Whatever you’re facing, may you have strength to carry on today.

Blogging Benedict: Humility vs Arrogance

Chapter 57 of the Rule says:

But if one of them [the craftsmen] becomes arrogant because he is skilled at his craft, believing that he is benefiting the monastery, he should be removed from that craft and not allowed to resume it until he has shown humility and the abbot tells him he can. (trans. White)

Apply this to your own work, particularly if you are good at what you do. Remember, whatever we do/create at work, at home, in leisure, is meant to work together with everything for the good of all, and not for our own self-aggrandisement.

The suffering of the impassible God 1: St Gregory of Nazianzus

Council of Chalcedon

One of the beautiful doctrines of the ancient church is the communicatio idiomatum, the teaching that everything about Christ’s divinity can be stated about his humanity and vice versa. It leads to startling statements like, ‘One of the Most Holy Trinity was crucified and died for us!’ Philosophically, it is a means of maintaining the unity of Christ in light of the fullness of his humanity and the fullness of his divinity.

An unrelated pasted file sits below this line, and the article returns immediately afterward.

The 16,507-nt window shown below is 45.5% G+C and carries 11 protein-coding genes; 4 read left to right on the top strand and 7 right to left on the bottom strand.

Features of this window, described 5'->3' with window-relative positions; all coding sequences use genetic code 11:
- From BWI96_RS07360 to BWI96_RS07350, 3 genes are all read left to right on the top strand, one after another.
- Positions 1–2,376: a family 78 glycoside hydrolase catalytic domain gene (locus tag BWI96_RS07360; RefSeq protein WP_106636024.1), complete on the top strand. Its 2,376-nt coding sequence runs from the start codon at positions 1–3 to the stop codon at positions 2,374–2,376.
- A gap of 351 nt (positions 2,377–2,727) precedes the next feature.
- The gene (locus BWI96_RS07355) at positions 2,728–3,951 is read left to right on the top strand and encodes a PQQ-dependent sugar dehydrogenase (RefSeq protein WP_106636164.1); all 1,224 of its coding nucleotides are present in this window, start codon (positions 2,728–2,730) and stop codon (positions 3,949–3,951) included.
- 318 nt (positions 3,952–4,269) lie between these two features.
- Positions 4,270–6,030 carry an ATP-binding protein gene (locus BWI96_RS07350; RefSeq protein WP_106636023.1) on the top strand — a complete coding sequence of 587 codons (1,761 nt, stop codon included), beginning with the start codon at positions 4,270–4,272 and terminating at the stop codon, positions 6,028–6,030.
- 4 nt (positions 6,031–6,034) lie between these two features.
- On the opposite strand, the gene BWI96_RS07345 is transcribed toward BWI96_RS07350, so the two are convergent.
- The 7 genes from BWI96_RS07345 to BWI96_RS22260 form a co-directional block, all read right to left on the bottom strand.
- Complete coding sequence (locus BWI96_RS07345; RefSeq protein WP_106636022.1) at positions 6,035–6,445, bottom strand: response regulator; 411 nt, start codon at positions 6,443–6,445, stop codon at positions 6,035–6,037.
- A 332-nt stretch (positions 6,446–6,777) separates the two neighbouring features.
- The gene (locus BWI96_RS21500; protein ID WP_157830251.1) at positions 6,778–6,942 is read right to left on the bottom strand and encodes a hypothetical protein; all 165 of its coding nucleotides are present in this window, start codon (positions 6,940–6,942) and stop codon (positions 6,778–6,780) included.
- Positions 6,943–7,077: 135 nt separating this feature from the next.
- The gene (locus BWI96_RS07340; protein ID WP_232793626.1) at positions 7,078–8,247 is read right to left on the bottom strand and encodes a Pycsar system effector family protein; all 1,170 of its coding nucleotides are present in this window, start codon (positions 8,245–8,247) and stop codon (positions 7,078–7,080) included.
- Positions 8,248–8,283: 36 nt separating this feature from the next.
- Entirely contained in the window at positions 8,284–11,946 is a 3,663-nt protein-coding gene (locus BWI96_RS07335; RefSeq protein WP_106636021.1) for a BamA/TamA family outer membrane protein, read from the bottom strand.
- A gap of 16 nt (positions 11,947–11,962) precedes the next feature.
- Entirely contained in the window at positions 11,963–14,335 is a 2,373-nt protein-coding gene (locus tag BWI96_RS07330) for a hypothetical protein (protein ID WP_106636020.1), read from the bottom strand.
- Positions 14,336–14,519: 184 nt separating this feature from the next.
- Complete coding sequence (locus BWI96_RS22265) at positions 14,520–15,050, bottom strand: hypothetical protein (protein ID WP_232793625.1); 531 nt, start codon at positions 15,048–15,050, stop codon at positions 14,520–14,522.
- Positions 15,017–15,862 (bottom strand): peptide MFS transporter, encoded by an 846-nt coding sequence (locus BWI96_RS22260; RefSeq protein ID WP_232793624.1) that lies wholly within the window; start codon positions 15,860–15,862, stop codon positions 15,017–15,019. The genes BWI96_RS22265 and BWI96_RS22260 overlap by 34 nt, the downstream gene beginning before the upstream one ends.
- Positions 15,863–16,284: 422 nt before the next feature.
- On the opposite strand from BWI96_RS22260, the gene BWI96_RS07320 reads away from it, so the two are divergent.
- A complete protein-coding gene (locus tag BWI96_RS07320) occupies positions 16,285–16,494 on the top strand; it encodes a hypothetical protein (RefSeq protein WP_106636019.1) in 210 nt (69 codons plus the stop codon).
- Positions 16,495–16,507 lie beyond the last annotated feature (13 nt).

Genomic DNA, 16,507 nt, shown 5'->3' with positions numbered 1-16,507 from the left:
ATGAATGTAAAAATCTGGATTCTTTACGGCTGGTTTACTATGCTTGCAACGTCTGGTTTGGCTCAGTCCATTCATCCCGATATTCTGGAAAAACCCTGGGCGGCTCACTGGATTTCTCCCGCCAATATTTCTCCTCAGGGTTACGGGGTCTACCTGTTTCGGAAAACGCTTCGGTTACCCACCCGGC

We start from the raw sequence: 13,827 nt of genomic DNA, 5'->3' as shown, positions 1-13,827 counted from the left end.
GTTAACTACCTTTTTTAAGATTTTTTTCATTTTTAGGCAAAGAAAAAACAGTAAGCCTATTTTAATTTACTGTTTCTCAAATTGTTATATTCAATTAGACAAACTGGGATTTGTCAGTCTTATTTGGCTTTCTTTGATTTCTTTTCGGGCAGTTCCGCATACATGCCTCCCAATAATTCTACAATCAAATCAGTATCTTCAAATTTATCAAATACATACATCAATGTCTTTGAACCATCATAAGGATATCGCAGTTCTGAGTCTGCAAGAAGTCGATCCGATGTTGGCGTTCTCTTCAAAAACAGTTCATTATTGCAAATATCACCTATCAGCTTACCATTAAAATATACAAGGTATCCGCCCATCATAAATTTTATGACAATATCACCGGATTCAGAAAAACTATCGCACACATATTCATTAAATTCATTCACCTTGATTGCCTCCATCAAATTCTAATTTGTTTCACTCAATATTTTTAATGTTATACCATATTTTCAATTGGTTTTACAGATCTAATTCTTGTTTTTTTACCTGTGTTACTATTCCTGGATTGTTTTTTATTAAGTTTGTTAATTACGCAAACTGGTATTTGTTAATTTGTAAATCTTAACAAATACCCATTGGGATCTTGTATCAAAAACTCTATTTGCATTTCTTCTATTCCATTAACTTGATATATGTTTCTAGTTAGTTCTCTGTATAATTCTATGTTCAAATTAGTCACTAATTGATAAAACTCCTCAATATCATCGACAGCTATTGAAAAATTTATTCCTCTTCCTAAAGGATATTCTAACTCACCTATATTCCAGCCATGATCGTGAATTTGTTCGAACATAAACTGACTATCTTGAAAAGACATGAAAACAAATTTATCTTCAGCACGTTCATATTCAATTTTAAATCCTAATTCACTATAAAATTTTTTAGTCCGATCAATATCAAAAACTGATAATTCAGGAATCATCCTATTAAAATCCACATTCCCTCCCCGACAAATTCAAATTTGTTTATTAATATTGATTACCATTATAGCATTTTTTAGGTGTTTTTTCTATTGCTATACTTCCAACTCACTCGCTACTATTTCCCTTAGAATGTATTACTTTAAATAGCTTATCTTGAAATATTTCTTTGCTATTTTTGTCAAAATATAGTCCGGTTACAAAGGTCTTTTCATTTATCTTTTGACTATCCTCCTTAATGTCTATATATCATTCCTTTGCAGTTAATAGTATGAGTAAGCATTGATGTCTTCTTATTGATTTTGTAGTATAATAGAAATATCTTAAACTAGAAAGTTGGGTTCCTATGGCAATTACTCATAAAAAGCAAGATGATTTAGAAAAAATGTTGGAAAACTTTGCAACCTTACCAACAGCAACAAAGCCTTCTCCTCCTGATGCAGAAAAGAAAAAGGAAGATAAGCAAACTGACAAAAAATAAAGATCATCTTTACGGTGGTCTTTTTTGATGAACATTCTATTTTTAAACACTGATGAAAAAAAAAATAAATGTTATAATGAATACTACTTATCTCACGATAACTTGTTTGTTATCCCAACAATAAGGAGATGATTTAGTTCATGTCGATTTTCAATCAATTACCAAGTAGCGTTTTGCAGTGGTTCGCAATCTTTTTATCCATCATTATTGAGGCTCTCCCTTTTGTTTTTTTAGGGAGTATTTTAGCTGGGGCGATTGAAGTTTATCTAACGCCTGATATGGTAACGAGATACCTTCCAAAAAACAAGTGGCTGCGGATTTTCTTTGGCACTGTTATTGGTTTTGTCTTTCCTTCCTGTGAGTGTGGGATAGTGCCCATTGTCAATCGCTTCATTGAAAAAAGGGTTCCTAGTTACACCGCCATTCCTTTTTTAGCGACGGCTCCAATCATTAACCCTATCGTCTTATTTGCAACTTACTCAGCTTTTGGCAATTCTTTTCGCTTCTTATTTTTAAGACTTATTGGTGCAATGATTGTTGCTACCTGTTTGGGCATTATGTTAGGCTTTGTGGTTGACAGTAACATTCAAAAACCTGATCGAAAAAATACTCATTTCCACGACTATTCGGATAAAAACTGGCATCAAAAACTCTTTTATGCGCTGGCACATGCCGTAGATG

The doctrine is important because of the fact that Jesus is affirmed by the Council of Chalcedon in 451 as possessing two natures but in a single person. This language of two natures is a fifth-century development, and it took a couple of centuries until St Maximus the Confessor (580-662) fleshed it out beautifully and magnificently after St Leo the Great’s use of such language in 448 had already rent the fabric of the church in two.

Nevertheless, there are hints of Leo’s insight already in the late fourth century. Thus St Gregory of Nazianzus (320-390):